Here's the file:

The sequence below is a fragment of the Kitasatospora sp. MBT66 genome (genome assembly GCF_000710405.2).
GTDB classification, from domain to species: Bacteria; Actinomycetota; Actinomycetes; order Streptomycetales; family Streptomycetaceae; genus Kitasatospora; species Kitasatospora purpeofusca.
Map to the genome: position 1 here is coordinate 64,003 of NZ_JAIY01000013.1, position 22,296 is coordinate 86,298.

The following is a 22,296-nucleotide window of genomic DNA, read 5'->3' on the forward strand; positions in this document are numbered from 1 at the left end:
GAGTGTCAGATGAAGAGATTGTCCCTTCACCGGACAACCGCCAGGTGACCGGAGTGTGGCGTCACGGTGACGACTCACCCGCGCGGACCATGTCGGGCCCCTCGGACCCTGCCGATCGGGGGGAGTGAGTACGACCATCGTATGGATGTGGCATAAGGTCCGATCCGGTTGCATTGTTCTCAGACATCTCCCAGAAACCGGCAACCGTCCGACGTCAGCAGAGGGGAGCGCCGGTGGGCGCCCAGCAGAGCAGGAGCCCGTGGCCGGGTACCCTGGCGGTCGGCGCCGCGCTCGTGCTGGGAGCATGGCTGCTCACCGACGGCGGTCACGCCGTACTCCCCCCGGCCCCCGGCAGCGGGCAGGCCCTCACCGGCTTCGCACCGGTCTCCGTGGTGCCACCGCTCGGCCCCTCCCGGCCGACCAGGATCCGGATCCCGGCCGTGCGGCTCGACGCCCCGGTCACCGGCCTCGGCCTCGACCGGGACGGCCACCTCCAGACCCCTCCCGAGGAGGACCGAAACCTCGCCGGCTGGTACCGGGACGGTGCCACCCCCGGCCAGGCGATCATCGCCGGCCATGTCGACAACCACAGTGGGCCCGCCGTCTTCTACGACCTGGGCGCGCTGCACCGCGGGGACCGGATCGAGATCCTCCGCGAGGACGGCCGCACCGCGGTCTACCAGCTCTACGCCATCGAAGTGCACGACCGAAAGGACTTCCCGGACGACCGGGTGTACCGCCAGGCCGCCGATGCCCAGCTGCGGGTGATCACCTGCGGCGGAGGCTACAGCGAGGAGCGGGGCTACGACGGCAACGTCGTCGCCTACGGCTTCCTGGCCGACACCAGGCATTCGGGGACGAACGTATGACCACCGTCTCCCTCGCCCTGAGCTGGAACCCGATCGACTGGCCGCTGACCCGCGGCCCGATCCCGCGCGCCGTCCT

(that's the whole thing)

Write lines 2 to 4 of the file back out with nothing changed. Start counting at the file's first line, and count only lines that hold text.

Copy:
GTDB classification, from domain to species: Bacteria; Actinomycetota; Actinomycetes; order Streptomycetales; family Streptomycetaceae; genus Kitasatospora; species Kitasatospora purpeofusca.
Map to the genome: position 1 here is coordinate 64,003 of NZ_JAIY01000013.1, position 22,296 is coordinate 86,298.

The following is a 22,296-nucleotide window of genomic DNA, read 5'->3' on the forward strand; positions in this document are numbered from 1 at the left end: